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Future Aid to Pakistan Conditional: US Congress

The US is reviewing its financial assistance to Pakistan in order to ensure solid steps are taken by Islamabad to fight terrorism including Haqqani.

The US has said that any future military financing to Pakistan will be conditional – dependent on Islamabad’s practical measures taken against terrorist groups including the notorious Haqqani network. 

Any future military financing will take into account Pakistan’s efforts to address America’s concerns with regard to their role in the fight against terrorism, a top US diplomat told US congressmen last week. 

“We are conducting a review of our assistance, to ensure it is aligned with the level of cooperation we achieve in disrupting the Taliban, including the Haqqani Network,” Acting Assistant Secretary for South and Central Asia Alice Wells told lawmakers during a Congressional hearing, reported Press Trust of India.

It is said that Congress has also taken into consideration Pakistan-based militant group Lashkar-e-Taiba – but the US Secretary of Defense James Mattis will be reporting to Congress just about the Haqqani network. 

“For example, before we move forward with future foreign military financing for Pakistan, the US will take into account Pakistan’s efforts to address these central concerns,” Wells told lawmakers.

She said the $100 million USD foreign military funding request is focused on enabling Pakistan to stabilize the Pakistan-Afghanistan border region and fight terrorism.

She added that in the fiscal year 2018 budgetary request is $344.6 million for Pakistan. This includes $241.1 million for civilian assistance and $103.5 million for security assistance.

Meanwhile, Afghan officials have said that Pakistan has not taken any solid steps against the Haqqani network, calling on the US Congress to take the issue into account. 

Mattis was expected to brief Congress on Pakistan’s measures against Lashkar-e-Taiba and Haqqani network, but now Mattis will only brief the lawmakers about Pakistan’s measures about Taliban’s brutal affiliate Haqqani network.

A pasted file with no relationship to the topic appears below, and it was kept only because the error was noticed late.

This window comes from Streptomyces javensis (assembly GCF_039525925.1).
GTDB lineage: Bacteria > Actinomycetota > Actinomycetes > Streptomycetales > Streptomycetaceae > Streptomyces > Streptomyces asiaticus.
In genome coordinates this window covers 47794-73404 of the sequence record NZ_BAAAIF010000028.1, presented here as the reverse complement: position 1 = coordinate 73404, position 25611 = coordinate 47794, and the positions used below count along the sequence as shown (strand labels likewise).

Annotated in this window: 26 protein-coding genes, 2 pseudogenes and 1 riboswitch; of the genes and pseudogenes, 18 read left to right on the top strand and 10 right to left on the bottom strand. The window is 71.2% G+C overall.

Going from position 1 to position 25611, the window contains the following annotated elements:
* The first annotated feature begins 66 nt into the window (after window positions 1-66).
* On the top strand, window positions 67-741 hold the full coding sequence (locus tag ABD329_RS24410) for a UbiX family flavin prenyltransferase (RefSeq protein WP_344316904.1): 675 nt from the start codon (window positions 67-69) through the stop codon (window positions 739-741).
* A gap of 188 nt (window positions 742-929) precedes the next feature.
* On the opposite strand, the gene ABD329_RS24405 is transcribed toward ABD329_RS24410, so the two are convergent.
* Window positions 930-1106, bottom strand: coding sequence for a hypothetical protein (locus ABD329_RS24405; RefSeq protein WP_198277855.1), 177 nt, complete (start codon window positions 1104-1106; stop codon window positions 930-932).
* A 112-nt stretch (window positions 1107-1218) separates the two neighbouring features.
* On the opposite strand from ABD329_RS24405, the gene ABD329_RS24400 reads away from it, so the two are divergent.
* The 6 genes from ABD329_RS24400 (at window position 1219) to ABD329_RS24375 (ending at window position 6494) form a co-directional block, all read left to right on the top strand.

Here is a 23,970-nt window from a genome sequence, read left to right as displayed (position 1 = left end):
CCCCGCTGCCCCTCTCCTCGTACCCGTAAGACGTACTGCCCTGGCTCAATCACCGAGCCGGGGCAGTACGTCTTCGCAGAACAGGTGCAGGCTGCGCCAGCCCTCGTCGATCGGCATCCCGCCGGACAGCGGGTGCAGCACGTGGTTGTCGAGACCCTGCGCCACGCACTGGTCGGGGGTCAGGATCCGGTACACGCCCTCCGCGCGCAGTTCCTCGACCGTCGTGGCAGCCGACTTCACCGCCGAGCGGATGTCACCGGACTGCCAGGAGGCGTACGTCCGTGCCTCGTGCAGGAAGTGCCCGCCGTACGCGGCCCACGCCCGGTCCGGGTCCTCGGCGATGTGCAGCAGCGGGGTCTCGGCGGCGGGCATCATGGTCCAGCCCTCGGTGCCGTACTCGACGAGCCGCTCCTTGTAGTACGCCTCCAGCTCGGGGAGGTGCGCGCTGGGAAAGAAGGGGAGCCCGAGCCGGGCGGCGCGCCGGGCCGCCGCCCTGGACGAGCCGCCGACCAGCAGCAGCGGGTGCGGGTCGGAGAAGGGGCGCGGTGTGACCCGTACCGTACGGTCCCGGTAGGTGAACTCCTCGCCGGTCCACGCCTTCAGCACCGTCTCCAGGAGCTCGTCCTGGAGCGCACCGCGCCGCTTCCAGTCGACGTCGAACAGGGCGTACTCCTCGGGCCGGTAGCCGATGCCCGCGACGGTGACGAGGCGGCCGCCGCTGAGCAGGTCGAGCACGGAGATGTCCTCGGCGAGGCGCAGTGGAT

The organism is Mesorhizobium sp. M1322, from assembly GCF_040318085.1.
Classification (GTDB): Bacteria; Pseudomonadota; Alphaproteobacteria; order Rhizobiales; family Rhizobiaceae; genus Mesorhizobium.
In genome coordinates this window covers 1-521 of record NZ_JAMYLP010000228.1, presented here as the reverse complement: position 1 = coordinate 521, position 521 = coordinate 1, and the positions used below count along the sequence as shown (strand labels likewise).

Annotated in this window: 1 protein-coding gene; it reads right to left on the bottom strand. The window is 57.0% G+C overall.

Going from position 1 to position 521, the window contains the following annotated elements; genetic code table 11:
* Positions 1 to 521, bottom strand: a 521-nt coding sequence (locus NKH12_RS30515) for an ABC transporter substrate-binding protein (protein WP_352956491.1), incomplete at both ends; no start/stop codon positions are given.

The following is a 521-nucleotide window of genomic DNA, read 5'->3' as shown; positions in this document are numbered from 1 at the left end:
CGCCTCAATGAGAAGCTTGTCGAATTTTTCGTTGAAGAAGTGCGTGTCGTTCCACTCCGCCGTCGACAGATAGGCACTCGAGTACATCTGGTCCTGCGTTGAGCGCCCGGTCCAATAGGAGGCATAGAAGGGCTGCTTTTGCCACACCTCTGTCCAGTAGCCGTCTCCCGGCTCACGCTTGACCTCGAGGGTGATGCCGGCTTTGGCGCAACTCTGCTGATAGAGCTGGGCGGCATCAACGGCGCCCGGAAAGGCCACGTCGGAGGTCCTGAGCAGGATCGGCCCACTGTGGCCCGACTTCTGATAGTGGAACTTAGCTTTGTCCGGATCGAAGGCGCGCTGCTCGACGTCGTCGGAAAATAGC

On the basis of the new law, the US will freeze $350 million military assistance to Pakistan unless Mattis certifies Islamabad’s solid steps against Haqqani network. 

"Our expectation from Pakistan is that it should no longer support the terrorists, we also request the international community to mount more pressure on Pakistan to take solid action against terrorists," said defense ministry spokesman Dawlat Waziri.

Mattis is expected to report to Congress about the presence of Haqqani network’s safe havens and hideouts in Pakistan, the way the network recruits inside Pakistan and their activities along the Durand Line and Pakistan’s action against militant groups.

"So far we have not seen any solid action from Pakistan towards closing the hideouts of Haqqani network, Pakistan has done nothing," said former minister of interior affairs Mirza Mohammad Yarmand.

"I think Pakistan has deceived the US for years with its policies, this time also, Pakistan will take the money and it will spend the money on its forces instead of fighting terrorism," said military analyst Mohsin Mukhtar.

The Afghan government has for years blamed Haqqani network for plotting deadly attacks against Afghanistan in which hundreds of Afghan civilians and security force members have been killed and wounded. Kabul has also repeatedly accused the Pakistan government of providing safe havens to militant groups including Haqqani network.

Afghanistan